Tagged content controls can also be used as part of a data extraction scenario where tagged content controls are used in a document to locate content that you want to extract.

In both scenarios, the value of the tag property is used to locate a specific content control in the document.

To use a tagged content control in either scenario, first set the tag property for the content control. You can set the tag property using the user interface that is provided in the Content Control Properties dialog box in Word 2010 as shown in Figure 2.

Figure 1. Rich Text content control on the document surface

Screenshot of a rich text content control

 

Figure 2. Content Control Properties dialog box

Content control properties dialog box

Setting the Content Control Tag Property

The following procedure shows how to set the value of the tag property for a Rich Text content control.

To set the tag property of a content control

  1. In Word 2010, click the Developer tab and then click Design Mode.

  2. On the Developer tab, click the Rich Text Content Control button in the Controls group.

    Note Note

    You may have to enable the display of the Developer tab if it is not already displayed. To show the Developer tab on the ribbon, click File, click Options, click Customize Ribbon, and then select Developer under Customize the Ribbon. Click OK to apply the changes.

  3. Right-click the Rich Text Content Control and then select Properties.

  4. In the Title text box, type a title for the content control (for example, Policy Number). The title is always visible to the end user and is useful for indicating the information that should go inside the content control.

  5. In the Tag text box, type a unique name (for example, idPolicyNumber). The tag is only visible to the user if the document is in Design Mode. Otherwise, it is not displayed.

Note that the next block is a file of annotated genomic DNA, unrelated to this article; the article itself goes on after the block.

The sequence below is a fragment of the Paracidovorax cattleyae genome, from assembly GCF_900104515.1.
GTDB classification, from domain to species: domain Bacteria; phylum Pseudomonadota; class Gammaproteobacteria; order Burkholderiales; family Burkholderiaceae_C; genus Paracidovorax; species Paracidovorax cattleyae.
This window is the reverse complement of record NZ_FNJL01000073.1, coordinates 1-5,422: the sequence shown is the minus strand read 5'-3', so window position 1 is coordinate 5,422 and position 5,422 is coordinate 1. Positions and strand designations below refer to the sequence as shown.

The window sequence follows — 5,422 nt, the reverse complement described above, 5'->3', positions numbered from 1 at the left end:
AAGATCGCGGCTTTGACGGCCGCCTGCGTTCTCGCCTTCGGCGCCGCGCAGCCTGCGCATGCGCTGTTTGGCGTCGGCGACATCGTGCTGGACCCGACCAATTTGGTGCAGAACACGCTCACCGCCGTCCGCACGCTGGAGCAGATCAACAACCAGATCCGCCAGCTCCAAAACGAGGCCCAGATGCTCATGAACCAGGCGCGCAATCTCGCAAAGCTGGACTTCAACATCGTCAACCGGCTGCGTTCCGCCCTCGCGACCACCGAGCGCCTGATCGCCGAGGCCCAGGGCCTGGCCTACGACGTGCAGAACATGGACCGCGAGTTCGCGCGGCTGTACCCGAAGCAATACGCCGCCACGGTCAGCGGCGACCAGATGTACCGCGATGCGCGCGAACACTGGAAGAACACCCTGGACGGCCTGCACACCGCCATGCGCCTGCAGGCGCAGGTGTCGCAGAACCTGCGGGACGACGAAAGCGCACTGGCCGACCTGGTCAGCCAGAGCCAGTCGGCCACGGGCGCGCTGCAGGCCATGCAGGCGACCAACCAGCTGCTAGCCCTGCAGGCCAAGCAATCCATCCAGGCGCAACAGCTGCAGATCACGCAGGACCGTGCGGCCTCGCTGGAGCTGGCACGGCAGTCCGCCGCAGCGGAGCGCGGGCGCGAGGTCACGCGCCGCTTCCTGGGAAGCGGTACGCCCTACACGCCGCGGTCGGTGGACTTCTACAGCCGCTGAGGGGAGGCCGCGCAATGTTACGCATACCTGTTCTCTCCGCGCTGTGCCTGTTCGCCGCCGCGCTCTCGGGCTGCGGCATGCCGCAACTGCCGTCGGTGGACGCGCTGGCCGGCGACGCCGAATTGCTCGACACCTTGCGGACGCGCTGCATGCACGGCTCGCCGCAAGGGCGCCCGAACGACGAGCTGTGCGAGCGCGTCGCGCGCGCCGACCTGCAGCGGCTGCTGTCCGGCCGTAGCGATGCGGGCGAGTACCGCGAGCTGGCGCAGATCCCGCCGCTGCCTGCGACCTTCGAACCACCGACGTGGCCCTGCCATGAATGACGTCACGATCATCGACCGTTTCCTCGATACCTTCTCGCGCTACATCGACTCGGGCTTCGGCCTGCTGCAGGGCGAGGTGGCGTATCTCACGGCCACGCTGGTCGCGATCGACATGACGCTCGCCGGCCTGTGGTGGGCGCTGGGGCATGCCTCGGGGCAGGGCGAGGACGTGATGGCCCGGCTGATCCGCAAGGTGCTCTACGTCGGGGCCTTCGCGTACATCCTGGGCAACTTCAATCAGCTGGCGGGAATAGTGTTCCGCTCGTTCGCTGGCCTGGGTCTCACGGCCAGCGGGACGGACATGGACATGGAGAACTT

Note Note

    Word does not enforce unique naming. If a specific scenario requires different content controls in a document to have unique tag values, the document creator must ensure that tags are unique.

  6. Click OK to set the Title and Tag properties. The content control displays the Title and Tag text.

  7. On the Developer tab, click Design Mode to toggle off Design Mode and then click the content control that you created. The Title text appears and the Tag text no longer appears.

When the tag property of the content control is set with a unique identifier, you can locate it programmatically using the tag value.

Figure 3. Content Control Properties dialog box with Title and Tag values entered

Content control properties dialog with values set

 

Figure 4. Rich Text content control with Title and Tag values entered

Content control in Design Mode view

Using Word Automation with Visual Basic for Applications to Locate a Content Control by Tag

You can locate a tagged content control using either Word automation, or without Word automation by writing code that manipulates the file format directly. When using Word automation, there are two Word object model members that you can use to locate a tagged content control.

The Document.SelectContentControlsByTag method is one way that you can use to locate a content control using its tag value. The Document.SelectContentControlsByTag method returns a ContentControls collection object that contains all content controls with the specified tag value as shown in the following code example.